A man with a beard stands by a pin board, pointing at what is pinned on it. He wears a yellow checked shirt and blue jeans. In front of him, are the heads and shoulders of two people he is presenting to, who have their backs slightly turned to the camera. On the left is a woman with red hair and a bright blue blouse. On the right is a man with a pale blue hoodie. In the centre of the shot, at the head of the table, is the rear of a Canon PTZ camera.

AMLOS: Serendipity in our line of sight

Do you believe in good fortune? The kinds of happy accidents that come about by chance? Canon USA’s Kohei Maeda does. And, like us all, he’s watched as two years of a pandemic have taken their toll on what he beautifully describes as “the serendipity of the water cooler”. Those fortuitous little passing conversations we have with our colleagues that can result in surprising outcomes or excellent, creative ideas. And he should know – one such conversation resulted in a brand-new solution for Canon USA.

“So, here’s a true story. Before the pandemic I was working late in the office by myself on a boring job and a colleague found me in the dark because he could see my laptop light. He was bored too, so we talked about how we can make our life fun. Then we discussed what we could do at Canon – Why don’t we make a Star Wars Jedi Master Meeting solution? Because Canon has projectors and cameras, we can do that! That could be such fun!” Sounds just like two colleagues joking around, right? You couldn’t be more wrong. That was the core concept of AMLOS.

AMLOS is an acronym of ‘Activate My Line Of Sight’ and it’s a hybrid meeting and collaboration solution. With only one camera, it can create multiple video streams that present many different views of a meeting – the entire room, the presenter, a whiteboard – or it can zoom in on a specific zone of interest, like a prototype, for example. Which is obviously a great way to open up the room to remote collaborators. But it doesn’t shout ‘Jedi Master’ until you discover that it operates using gesture recognition technology. Kohei explains: “Imagine there’s an AMLOS camera in the office and a conversation starts by chance, but they need to involve a person who is working remotely that day. All they need to do is face the camera and make one gesture. Then the AMLOS system recognises the person in the office space and then, based on this gesture, creates a Microsoft Teams meeting spontaneously.”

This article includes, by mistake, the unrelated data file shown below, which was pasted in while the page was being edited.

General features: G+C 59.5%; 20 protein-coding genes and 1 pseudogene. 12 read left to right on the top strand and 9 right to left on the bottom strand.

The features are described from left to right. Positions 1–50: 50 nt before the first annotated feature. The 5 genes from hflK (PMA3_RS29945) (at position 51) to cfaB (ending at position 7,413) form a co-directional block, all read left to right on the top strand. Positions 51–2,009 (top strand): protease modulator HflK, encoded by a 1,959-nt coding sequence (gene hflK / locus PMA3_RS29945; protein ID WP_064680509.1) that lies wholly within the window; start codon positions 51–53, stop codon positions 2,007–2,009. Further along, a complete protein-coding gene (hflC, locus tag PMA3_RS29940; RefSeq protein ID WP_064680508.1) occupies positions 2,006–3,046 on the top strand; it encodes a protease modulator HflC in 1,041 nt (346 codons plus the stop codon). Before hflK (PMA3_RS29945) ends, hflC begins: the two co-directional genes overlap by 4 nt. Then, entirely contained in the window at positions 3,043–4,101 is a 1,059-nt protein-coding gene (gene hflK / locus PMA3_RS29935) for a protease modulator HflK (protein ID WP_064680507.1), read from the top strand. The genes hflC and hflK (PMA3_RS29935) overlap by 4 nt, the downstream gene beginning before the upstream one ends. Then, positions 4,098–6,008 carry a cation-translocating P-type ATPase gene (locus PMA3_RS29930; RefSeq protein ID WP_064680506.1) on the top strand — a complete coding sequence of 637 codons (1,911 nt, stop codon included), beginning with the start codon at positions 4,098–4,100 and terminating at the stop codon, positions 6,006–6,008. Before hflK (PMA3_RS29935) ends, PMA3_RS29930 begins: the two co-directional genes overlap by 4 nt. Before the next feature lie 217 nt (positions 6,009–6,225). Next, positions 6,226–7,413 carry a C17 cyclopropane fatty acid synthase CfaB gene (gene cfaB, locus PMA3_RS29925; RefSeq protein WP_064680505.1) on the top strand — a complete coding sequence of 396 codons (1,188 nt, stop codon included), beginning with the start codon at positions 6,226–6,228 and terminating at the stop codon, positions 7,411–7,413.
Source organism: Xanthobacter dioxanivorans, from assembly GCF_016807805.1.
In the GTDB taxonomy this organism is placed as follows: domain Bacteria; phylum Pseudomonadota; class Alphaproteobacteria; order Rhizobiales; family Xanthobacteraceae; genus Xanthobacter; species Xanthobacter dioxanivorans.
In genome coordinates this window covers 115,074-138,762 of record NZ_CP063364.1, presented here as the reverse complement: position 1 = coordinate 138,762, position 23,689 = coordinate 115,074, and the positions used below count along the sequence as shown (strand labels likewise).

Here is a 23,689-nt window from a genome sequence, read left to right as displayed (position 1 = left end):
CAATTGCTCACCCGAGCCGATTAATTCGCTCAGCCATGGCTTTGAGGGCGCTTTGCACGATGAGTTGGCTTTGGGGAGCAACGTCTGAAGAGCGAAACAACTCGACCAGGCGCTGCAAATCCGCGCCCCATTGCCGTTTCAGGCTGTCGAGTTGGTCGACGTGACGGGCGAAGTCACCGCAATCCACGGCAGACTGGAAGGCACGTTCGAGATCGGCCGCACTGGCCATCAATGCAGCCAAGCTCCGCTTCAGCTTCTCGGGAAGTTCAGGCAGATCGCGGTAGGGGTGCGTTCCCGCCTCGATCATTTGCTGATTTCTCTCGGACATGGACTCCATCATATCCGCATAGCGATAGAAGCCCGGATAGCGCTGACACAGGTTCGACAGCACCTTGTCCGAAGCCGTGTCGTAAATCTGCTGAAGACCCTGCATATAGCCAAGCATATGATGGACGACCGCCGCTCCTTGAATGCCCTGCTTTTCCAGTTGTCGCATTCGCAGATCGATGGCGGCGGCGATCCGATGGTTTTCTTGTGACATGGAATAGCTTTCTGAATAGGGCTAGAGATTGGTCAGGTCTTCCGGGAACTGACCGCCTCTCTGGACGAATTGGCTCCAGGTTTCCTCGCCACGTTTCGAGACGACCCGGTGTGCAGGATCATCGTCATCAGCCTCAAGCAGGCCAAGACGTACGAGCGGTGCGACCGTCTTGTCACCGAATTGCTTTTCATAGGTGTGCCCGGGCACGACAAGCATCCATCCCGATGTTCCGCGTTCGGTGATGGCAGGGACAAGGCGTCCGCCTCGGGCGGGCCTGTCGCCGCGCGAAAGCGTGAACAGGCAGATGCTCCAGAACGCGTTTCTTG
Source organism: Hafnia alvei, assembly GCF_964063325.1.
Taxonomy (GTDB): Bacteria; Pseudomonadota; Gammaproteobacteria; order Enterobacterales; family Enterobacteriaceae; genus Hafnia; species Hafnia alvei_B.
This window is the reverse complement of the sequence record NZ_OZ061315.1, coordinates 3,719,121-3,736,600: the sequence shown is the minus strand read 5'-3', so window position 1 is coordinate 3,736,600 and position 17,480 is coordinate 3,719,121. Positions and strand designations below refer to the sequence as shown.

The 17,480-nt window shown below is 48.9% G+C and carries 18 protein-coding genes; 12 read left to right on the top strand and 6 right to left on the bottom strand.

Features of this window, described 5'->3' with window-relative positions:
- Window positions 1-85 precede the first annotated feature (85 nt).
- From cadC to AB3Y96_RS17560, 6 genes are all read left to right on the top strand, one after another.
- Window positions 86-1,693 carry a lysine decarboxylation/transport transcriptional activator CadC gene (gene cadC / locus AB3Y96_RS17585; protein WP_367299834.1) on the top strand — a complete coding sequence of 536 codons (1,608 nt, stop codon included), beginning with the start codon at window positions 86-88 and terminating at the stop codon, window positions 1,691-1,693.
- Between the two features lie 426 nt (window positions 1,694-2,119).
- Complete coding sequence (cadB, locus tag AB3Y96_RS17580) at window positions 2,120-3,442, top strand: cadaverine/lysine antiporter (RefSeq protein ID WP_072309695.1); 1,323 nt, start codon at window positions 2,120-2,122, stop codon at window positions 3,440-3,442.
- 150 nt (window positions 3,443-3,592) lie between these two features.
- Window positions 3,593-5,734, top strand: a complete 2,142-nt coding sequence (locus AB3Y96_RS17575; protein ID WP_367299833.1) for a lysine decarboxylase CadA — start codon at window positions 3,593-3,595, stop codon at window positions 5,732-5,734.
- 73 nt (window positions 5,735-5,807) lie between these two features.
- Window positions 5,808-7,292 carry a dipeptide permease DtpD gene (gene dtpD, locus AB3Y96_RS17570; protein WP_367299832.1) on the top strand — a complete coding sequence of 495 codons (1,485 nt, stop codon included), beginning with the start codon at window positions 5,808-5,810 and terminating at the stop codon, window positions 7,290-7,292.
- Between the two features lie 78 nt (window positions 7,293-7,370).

A woman with long brown hair, wearing a peach sweater and black trousers, sits cross-legged on a mustard coloured armchair, beside a green floorstanding plant. She has a patterned cushion behind her and a yellow blanket. A laptop rests in her lap and she is participating in a conference call. There are three screens showing different aspects of the meeting.
AMLOS brings remote co-workers ‘into the room’ through an interface that means they don’t miss a thing.

So, one person makes a gesture and everyone in the room receives a Teams invitation on their mobile device or laptop, and then this can be rapidly extended to remote colleagues. These colleagues will join the meeting through the AMLOS browser user interface, which displays multiple video screens that can change the view to suit the way they wish to engage with the conversation. The speed at which a spontaneous chat can take place is fast enough to give remote colleagues a real sense of being considered and included in that moment. And once they are within AMLOS, whoever is in front of the camera can keep them on top of everything that is happening in the room just with the movement of their hand. “If you have something you want to show to the remote participant, all you need to do is use the open hand gesture to direct the camera and AMLOS will automatically create a new video screen of this zoom.”

As well as addressing the lack of serendipitous exchanges of ideas, Kohei believes that AMLOS has the potential to foster a renewed sense of belonging in hybrid working teams. When a remote colleague feels an absence of all the information during a video call, it creates what he calls an “information gap” that prevents them from engaging deeply in any conversations. It is these gaps that are creating an uncomfortable distance between team members – not just geographically, but in the way that they creatively connect. “Currently, we tend to find it difficult to involve colleagues who are working remotely,” he explains. “Many things go forward without them, and this affects their sense of belonging.” Clearly, in the long-term, this will also affect the way in which the team bonds and works together, and this can – and does – influence everything from collaboration and productivity to how long team members stay with the organisation.

And to think that this exciting development is something of a baton-passing moment. One where Kohei is now potentially sharing the benefits of his own serendipitous meeting with teams everywhere. “And if we did not meet at that time, in a dark office, I would never have thought that Canon could create this type of video collaboration solution. Not everything can happen in a planned meeting,” he reflects. “Something happens when conversations start by chance and that’s the element that creates innovation. It’s difficult to quantify, but we think it’s something we shouldn’t miss. That’s why AMLOS is really important for all of us.”

The AMLOS solution is currently in development by Canon USA and not yet available for sale. However, you can discover more about the capabilities of AMLOS by visiting the Canon USA website.

Written by Marie-Anne Leonard